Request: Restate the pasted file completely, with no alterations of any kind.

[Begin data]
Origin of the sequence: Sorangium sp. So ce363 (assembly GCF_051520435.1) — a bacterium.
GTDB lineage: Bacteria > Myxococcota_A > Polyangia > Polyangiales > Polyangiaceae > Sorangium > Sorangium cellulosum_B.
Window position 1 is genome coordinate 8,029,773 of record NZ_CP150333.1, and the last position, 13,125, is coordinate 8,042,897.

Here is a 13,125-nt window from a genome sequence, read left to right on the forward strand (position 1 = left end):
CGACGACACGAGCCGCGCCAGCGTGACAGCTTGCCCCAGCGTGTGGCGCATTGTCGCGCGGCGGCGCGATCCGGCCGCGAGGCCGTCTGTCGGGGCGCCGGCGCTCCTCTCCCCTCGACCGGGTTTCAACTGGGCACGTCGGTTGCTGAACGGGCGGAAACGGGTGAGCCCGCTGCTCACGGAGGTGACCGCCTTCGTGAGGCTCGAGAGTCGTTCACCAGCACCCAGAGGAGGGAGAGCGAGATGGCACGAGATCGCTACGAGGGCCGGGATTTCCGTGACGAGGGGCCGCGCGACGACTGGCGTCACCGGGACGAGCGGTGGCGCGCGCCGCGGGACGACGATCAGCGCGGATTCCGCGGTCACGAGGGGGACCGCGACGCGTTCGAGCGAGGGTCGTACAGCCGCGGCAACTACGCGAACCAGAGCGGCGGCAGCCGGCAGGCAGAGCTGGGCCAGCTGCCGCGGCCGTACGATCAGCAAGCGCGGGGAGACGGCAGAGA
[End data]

Origin of the sequence: Sorangium sp. So ce363 (assembly GCF_051520435.1) — a bacterium.
GTDB lineage: Bacteria > Myxococcota_A > Polyangia > Polyangiales > Polyangiaceae > Sorangium > Sorangium cellulosum_B.
Window position 1 is genome coordinate 8,029,773 of record NZ_CP150333.1, and the last position, 13,125, is coordinate 8,042,897.

Here is a 13,125-nt window from a genome sequence, read left to right on the forward strand (position 1 = left end):
CGACGACACGAGCCGCGCCAGCGTGACAGCTTGCCCCAGCGTGTGGCGCATTGTCGCGCGGCGGCGCGATCCGGCCGCGAGGCCGTCTGTCGGGGCGCCGGCGCTCCTCTCCCCTCGACCGGGTTTCAACTGGGCACGTCGGTTGCTGAACGGGCGGAAACGGGTGAGCCCGCTGCTCACGGAGGTGACCGCCTTCGTGAGGCTCGAGAGTCGTTCACCAGCACCCAGAGGAGGGAGAGCGAGATGGCACGAGATCGCTACGAGGGCCGGGATTTCCGTGACGAGGGGCCGCGCGACGACTGGCGTCACCGGGACGAGCGGTGGCGCGCGCCGCGGGACGACGATCAGCGCGGATTCCGCGGTCACGAGGGGGACCGCGACGCGTTCGAGCGAGGGTCGTACAGCCGCGGCAACTACGCGAACCAGAGCGGCGGCAGCCGGCAGGCAGAGCTGGGCCAGCTGCCGCGGCCGTACGATCAGCAAGCGCGGGGAGACGGCAGAGA